We often speak about new green developments, and of course the greenest development is the one that doesn’t happen. But developers are developers and resorts like this or worse will be built, so we have to be hopeful that this resort will serve as another great example for developers world wide.

+ Monterey Bay Shores Ecoresort

Via Treehugger

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12 Comments

  1. beachmama April 8, 2014 at 6:28 pm

    Building any resort along our coastline is irresponsible. This is “green-washing” at it’s worst.

    As a concerned citizen, a coastal dweller and a beach advocate. I walk the beach everyday and pick up trash left behind. The worst months are the summer/fall tourist season when beaches are littered with plastic bottles, plastic bags and cheap plastic beach toys. Building a resort along any coastal shoreline is an Eco-disaster waiting to happen. Our oceans are overburdened with garbage washed out to sea. Adding more is unthinkable.

    This project will add to the burden of trash on the beaches and in the ocean. It will harm and even destroy sensitive nesting habitat of the endangered snowy plover. Construction alone adds to erosion and disruption of wild coastal dwelling birds and marine life.

    At a time in history when our oceans are barely surviving because of the impact of humans, this project is unthinkable . . . there is nothing at all ecological about this project.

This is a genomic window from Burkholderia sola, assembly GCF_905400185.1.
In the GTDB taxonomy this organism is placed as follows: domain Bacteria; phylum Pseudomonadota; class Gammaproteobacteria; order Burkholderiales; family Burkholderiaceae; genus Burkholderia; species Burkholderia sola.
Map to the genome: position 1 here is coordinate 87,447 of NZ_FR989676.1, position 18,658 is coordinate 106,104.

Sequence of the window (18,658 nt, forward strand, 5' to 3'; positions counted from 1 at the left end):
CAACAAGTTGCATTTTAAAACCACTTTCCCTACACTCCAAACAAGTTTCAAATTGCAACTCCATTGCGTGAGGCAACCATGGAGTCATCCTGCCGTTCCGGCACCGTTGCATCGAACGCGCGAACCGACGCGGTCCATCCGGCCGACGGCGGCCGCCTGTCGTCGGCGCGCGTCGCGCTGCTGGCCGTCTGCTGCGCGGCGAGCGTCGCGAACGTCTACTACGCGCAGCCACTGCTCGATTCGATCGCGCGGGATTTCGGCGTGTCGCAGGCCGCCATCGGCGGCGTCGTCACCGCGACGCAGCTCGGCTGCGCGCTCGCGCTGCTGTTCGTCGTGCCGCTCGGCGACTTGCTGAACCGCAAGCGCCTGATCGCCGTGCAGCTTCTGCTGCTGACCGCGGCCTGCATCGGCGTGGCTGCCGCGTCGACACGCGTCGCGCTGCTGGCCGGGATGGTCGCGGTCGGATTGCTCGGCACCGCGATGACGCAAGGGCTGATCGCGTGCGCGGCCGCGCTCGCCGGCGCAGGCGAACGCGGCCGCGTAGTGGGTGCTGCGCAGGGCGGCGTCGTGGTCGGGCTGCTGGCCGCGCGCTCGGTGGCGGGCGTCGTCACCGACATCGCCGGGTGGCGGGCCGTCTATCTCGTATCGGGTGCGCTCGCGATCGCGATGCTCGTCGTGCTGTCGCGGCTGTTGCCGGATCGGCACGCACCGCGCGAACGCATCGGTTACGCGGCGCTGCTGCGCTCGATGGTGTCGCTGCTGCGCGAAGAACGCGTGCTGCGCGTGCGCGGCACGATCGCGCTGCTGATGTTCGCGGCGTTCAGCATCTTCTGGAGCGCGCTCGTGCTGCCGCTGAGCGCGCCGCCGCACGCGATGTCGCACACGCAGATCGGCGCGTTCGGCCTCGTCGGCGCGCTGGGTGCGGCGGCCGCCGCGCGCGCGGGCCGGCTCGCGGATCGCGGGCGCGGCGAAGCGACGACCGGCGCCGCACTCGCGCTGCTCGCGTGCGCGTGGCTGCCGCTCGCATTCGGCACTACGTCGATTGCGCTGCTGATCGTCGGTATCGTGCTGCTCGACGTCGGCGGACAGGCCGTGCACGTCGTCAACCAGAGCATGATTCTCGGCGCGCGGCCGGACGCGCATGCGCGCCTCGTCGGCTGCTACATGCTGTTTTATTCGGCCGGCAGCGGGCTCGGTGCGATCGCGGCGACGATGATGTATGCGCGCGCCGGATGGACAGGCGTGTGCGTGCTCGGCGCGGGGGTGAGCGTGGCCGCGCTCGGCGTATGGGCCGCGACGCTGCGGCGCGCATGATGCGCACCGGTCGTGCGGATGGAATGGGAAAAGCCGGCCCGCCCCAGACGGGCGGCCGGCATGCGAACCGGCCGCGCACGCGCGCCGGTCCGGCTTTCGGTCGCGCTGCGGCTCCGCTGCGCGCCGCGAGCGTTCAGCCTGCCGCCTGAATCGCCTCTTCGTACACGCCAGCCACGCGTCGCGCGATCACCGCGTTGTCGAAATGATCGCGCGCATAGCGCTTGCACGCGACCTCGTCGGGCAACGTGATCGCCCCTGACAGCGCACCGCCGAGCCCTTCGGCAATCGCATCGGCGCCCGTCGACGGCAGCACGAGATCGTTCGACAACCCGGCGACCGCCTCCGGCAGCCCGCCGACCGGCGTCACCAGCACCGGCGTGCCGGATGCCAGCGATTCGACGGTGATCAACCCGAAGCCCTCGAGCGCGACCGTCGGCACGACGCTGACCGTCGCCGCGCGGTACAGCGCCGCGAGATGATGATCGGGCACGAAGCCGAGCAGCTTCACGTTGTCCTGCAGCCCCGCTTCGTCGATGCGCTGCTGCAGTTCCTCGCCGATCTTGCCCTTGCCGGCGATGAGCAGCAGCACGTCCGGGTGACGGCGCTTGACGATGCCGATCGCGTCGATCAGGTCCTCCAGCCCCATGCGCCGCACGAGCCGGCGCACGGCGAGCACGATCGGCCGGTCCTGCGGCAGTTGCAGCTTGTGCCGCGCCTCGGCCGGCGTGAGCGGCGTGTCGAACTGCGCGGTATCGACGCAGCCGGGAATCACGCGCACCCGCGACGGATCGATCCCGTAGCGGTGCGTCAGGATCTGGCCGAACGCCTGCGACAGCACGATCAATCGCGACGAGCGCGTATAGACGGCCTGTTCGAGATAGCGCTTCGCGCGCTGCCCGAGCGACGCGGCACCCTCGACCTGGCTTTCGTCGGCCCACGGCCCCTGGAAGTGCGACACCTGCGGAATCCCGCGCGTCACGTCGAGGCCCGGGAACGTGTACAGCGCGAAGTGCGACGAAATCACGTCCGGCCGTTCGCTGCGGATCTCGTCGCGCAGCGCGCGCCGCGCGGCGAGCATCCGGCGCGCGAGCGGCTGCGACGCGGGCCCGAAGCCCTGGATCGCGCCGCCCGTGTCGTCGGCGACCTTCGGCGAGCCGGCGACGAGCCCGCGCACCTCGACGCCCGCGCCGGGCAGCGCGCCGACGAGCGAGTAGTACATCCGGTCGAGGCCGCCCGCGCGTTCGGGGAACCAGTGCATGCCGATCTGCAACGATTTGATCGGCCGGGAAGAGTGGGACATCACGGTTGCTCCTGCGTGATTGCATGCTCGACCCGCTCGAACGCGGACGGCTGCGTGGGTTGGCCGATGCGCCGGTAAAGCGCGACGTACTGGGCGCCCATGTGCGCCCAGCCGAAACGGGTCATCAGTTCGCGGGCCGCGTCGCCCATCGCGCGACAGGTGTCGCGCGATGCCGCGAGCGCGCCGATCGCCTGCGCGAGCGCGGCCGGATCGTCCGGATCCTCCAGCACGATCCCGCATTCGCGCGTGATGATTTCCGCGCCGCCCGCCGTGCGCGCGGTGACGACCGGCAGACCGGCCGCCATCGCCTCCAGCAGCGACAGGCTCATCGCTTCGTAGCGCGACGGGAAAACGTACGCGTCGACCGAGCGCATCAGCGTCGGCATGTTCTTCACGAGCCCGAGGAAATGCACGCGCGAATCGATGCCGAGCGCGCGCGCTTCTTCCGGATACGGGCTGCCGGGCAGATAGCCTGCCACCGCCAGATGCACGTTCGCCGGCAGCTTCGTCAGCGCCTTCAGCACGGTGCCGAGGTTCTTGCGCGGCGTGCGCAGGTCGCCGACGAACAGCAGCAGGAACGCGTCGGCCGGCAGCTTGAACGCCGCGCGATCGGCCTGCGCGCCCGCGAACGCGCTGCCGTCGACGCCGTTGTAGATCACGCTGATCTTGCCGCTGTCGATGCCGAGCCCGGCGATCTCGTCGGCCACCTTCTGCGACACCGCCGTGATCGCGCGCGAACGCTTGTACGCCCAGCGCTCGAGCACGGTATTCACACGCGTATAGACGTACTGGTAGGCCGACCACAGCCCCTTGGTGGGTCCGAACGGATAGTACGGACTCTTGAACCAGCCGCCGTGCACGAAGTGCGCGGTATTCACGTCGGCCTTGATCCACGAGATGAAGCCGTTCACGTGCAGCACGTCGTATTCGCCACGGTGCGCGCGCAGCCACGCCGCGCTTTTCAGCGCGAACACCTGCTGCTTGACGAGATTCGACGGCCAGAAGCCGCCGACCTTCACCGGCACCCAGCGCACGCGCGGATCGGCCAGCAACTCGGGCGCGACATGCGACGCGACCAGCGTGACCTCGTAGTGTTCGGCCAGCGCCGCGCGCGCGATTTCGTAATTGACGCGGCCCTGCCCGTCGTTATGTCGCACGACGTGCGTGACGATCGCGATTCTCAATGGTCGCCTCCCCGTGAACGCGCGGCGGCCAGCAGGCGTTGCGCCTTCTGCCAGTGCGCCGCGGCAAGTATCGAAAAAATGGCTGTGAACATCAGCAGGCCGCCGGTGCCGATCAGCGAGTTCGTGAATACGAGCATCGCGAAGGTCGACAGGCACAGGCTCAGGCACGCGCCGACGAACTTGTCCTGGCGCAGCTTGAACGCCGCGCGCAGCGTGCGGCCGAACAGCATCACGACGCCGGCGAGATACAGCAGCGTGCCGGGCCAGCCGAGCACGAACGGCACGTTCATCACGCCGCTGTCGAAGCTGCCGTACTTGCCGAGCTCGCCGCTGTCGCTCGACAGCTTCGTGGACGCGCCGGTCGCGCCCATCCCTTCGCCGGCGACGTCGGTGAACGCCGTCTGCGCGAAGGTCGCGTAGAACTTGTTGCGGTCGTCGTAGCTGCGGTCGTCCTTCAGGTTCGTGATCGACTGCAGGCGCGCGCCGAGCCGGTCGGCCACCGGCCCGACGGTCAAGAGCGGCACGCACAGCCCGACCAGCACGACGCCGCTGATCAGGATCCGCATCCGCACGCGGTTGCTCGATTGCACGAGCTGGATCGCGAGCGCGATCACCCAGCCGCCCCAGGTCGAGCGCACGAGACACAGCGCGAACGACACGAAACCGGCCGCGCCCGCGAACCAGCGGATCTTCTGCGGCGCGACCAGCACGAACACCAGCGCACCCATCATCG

2. Anthro July 11, 2009 at 4:45 pm

    Looks like a typical strip mine. This design is devoid of architecture and it’s based on phony ecological premises. A typical developer using “ECO” as a marketing sales pitch. I’ve seen student projects that reflect more sense and knowledge than this one. Leave the beaches alone.

  3. GdV S May 29, 2009 at 9:24 pm

    Does anyone know who designed this project?

  4. MadroneZone February 28, 2009 at 3:51 am

    “Monterey”: It rains every year. Drought years are those years when it rains less than average amounts, but rainwater and storm runoff is available for reuse every year. While it isn’t predictable how much rainwater or stormwater will be collected during a given rainy season (winter), and the landscaping and design will have to work within those limits, it is still a viable strategy to plan the landscaping for rainwater use. Rainwater harvesting is old as dirt.

  5. outofdoors February 12, 2009 at 7:40 pm

    After reading this I went to take a look at the site. I posted some notes and pictures here. With all due respect to 4oceans, it doesn’t look as though nature has ‘restored’ these dunes to anything resembling an ideal habitat.

  6. nofelix February 10, 2009 at 5:48 pm

    A green resort is still a resort, and thus not green.

    Transporting loads of materials and people out to the coast just for fun is wasteful, and shouldn’t be praised for being green. It’s like saying you drive the greenest Humvee.

    Compared to other ways of relaxing and enjoying yourself, this uses much more resources to be built and run. Some greenwash, whether it works or not, doesn’t change that.

  7. mari February 9, 2009 at 4:45 pm

    It’s refreshing to see that some commenters are clear that just because a project calls itself “green” does not mean that it is so.